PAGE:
Nowadays, accessibility is essential in technical writing since the guidelines help to create user-friendly documentation. If you want to create more accessible user manuals, instructions and the like, you need to be familiar with those regulations. From this article, you will learn the key points you should pay attention to.
Usually, the majority of professionals follow the Section 508 guidelines. Section 508 requires federal agencies to develop, procure, maintain and use information and communications technology that is accessible to people with disabilities — regardless of whether or not they work for the federal government. The US Access Board established the Section 508 standards that implement the law and provides the requirements for accessibility.
Here are some recommendations on creating accessible documentation.
Headings don’t only visually break up information, they also create metadata that screen readers rely on. Screen readers can recognize and vocalize division in information, that’s why you should pay attention to headings and make it more informative, so screen readers can vocalize it effectively.
Text Size, Alignment, and Spacing
The first and foremost, text should be clear and concise, so screen readers can also recognize and vocalize it properly. Speaking of formatting, text size, alignment, and spacing make all the difference in readability, that’s why text should not fall below 11pt font to be legible by the naked eye, and it should also be aligned left.
Tables and Images
Despite the fact the tables and images are visual-based, screen readers can vocalize their information that’s why you should pay attention to a few things to make your tables and images more accessible:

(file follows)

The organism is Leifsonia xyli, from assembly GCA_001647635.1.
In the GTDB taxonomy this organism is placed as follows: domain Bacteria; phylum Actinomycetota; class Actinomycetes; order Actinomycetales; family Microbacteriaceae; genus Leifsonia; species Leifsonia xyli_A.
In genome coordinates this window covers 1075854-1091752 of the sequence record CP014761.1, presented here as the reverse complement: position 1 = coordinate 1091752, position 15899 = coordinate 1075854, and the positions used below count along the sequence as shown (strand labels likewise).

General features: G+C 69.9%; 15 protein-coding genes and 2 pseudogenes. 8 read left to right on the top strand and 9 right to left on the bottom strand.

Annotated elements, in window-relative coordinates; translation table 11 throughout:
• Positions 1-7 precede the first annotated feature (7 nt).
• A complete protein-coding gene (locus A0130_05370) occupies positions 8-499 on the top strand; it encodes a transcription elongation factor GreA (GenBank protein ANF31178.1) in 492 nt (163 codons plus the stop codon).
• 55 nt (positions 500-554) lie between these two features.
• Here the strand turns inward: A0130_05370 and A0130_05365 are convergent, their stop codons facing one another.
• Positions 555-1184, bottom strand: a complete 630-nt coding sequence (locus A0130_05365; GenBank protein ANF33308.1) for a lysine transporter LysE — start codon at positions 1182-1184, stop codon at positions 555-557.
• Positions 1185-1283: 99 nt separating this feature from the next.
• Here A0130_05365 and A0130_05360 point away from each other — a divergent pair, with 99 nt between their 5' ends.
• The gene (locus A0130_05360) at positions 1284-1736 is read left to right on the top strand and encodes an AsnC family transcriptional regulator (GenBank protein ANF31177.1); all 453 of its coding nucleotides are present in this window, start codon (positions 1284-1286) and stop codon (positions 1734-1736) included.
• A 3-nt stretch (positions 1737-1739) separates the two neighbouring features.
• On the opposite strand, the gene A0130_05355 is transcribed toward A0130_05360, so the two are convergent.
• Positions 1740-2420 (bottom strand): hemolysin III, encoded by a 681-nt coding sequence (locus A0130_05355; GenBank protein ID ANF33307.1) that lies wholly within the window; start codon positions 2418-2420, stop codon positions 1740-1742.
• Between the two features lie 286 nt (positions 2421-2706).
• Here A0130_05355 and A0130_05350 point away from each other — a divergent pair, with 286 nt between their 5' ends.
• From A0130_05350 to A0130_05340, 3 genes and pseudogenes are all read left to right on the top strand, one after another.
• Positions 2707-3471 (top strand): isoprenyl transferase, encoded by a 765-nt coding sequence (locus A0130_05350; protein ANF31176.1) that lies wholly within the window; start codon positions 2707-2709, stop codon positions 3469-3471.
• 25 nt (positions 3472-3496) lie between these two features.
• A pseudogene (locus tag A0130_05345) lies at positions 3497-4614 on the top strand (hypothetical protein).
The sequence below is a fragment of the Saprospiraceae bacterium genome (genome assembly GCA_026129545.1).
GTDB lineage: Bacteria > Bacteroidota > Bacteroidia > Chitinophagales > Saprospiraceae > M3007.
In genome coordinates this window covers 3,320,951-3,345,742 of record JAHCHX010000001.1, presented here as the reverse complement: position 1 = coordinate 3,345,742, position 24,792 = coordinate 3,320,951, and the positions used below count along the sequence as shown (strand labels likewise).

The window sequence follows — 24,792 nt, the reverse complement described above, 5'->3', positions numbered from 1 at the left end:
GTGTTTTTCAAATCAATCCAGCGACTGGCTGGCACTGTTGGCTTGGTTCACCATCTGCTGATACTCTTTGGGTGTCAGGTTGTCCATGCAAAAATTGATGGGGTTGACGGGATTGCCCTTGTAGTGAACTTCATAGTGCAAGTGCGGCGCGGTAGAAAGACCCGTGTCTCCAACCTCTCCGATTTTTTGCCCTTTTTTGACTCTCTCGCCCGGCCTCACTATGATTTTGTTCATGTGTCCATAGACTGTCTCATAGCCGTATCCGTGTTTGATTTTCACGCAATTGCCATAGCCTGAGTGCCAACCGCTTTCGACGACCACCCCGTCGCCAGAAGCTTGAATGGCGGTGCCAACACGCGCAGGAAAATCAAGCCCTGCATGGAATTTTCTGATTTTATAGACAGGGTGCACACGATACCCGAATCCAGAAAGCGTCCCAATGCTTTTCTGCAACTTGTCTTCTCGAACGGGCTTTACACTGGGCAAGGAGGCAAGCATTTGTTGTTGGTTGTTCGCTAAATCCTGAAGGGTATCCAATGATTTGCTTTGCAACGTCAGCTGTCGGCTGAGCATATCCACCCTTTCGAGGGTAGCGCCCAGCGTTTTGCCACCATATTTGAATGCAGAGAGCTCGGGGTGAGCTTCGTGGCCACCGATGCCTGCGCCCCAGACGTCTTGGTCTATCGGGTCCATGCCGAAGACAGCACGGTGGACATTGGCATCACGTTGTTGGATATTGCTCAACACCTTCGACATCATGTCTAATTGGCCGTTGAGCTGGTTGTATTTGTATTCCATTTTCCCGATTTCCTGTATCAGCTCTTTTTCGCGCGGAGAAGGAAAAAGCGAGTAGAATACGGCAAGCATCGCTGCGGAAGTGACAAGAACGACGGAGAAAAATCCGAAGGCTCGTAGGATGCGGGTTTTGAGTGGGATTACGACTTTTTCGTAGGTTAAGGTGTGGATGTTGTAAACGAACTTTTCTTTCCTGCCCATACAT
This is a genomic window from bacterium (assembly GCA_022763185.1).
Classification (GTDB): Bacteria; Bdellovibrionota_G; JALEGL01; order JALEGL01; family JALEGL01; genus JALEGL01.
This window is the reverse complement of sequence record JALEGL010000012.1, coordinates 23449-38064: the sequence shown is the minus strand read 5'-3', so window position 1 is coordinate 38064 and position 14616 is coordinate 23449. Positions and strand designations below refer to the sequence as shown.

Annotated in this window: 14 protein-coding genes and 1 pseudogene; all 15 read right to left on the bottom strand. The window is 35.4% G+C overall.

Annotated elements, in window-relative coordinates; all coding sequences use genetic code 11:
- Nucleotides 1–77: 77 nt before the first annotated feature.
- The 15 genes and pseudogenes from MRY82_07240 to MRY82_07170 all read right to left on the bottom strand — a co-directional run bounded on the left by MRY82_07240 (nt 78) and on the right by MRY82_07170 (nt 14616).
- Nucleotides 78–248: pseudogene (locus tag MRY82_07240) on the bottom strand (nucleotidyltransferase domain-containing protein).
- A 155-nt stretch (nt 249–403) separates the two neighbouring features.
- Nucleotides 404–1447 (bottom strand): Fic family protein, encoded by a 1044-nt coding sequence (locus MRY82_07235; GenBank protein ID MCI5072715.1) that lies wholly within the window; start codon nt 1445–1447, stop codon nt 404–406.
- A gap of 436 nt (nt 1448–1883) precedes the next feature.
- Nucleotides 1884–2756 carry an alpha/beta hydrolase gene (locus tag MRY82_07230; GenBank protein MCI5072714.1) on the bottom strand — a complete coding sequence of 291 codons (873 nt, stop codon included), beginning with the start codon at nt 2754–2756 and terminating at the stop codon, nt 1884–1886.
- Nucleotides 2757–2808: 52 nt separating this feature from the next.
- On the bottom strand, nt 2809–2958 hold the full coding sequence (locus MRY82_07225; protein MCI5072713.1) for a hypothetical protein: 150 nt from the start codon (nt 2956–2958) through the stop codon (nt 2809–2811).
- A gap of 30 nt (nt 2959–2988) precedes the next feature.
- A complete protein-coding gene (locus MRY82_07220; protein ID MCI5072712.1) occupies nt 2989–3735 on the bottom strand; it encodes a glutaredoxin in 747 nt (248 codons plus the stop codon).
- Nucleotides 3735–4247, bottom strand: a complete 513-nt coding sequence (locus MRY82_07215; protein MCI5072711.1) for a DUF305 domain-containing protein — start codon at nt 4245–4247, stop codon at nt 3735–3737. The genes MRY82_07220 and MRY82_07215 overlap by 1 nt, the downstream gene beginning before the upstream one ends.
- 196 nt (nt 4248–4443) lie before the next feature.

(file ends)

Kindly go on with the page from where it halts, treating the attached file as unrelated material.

- Alternate Text. An alternate text is a text that’s put in the properties of the table or image. Screen readers rely on this text, in order to vocalize tables and images. The text should not only describe the look but the content and intent of the table or image. You can learn more about effective alt text here: Effective Image Alt Text in Technical Writing.
- Alignment. Screen readers move through a document like a cursor, vocalizing information it approaches. However, in some cases, the screen reader can vocalize alternate text in the middle of a sentence. To make sure everything is read in the right order, align tables and images with the text.
- Merged cells. Tables should not have merged cells since screen readers cannot vocalize merged cells.
When you create charts, visual presentations, graphs, and the like, keep in mind common color combinations affected by colorblindness. For example, blue text with a purple background will be muddied and unreadable to many people who are colorblind.
In order to make your documentation more user-friendly, follow Section 508 and other accessibility best practices. Moreover, these guidelines will help you create better structured and organized documentation for all audiences, as well.